LETTERS TO THE PRESS (9)
The Era (25 January, 1890)
TO THE EDITOR OF THE ERA.
Sir,—I observe that it is stated, in several criticisms of the new opera Marjorie, that I am responsible for all the “new matter” in it, and particularly for the third act. This is not the case. It is true that I was requested to revise the libretto, and that I did so to the best of my ability; but only a very small portion of my work was utilised, and the third act more particularly was constructed and arranged by another hand. I do not say this to deprecate connection with a revision which was admirably and successfully done, though not by me, but to give honour where honour is due. The slight opposition provoked on the first night by one episode was caused by a small minority of not altogether disinterested spectators. The opera, as a whole, was received with generous enthusiasm.
I am, &c., ROBERT BUCHANAN.
The Daily Telegraph (8 February, 1890 - p.3)
TO THE EDITOR OF “THE DAILY TELEGRAPH.”
SIR—A dramatist should perhaps be silent when his work is greeted with such a consensus of eulogy as has been given to my new Vaudeville drama; but in your critic’s glowing and generous criticism there are two points of objection which I should like to explain, particularly as they affect the ethical quality of the entire play. Firstly, it is suggested that I traverse and undo my moral purpose when I allow the dying Lovelace to embrace the outraged girl and die at her feet. This would be absurd, after the previous scene of renunciation, but for the fact that Clarissa has, under the excitement of meeting her betrayer, lost her reason. Her mind goes back to her happy girlhood; the outrage is blotted from her memory; and she sees only an honoured lover leading her to the altar. The whole meaning of my last act is that physical violation and desecration cannot touch the stainless Soul; nor can that last kiss defile it, any more than the previous torture. It is important to remember that, in my play, Clarissa has from the first loved the man who wrecks her honour. Secondly, it is suggested that the reformed and “Christianised” Belford should not have been suffered to “kill” his enemy. In this connection due weight should be given to the morality of the period when the action takes place. Belford meets Lovelace in fair fight, as at that period even a just and good man might do. A modern Belford might possibly have renounced the duello on moral grounds, but my Belford lived one hundred years ago.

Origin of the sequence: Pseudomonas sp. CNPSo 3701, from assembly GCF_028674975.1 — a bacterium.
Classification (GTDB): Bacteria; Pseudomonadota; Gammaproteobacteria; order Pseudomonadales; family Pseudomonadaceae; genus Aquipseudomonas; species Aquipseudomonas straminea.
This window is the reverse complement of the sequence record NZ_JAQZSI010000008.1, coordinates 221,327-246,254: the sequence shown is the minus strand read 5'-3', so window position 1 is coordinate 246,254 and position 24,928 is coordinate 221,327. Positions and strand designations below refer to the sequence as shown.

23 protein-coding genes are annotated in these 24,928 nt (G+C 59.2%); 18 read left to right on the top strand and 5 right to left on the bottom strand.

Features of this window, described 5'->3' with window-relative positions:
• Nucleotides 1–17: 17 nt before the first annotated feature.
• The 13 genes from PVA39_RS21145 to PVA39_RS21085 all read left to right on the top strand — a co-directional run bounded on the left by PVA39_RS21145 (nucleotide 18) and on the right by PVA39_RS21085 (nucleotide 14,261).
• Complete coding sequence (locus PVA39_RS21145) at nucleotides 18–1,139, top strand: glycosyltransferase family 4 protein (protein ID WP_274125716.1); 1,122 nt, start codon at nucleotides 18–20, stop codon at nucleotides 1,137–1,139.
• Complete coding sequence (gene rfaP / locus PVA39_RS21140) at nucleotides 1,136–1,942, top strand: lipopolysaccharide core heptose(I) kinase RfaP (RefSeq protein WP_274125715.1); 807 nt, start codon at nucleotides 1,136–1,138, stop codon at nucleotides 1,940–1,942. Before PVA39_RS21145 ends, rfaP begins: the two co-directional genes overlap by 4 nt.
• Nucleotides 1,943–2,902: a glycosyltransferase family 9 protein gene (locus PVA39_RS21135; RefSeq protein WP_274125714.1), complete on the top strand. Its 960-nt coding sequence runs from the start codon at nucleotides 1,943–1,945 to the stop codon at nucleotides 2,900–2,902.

Thanking your critic for his sympathetic notice of a work on which I have spent no little thought and trouble, I am, your obedient servant,
Vaudeville Theatre, Feb. 7.
What Is Sentiment?
[Another letter to The Daily Telegraph from February, 1890, reprinted in The Coming Terror.]
From The Coming Terror, and other essays and letters (William Heinemann, 1891 - p.289-297)
WHAT IS SENTIMENT?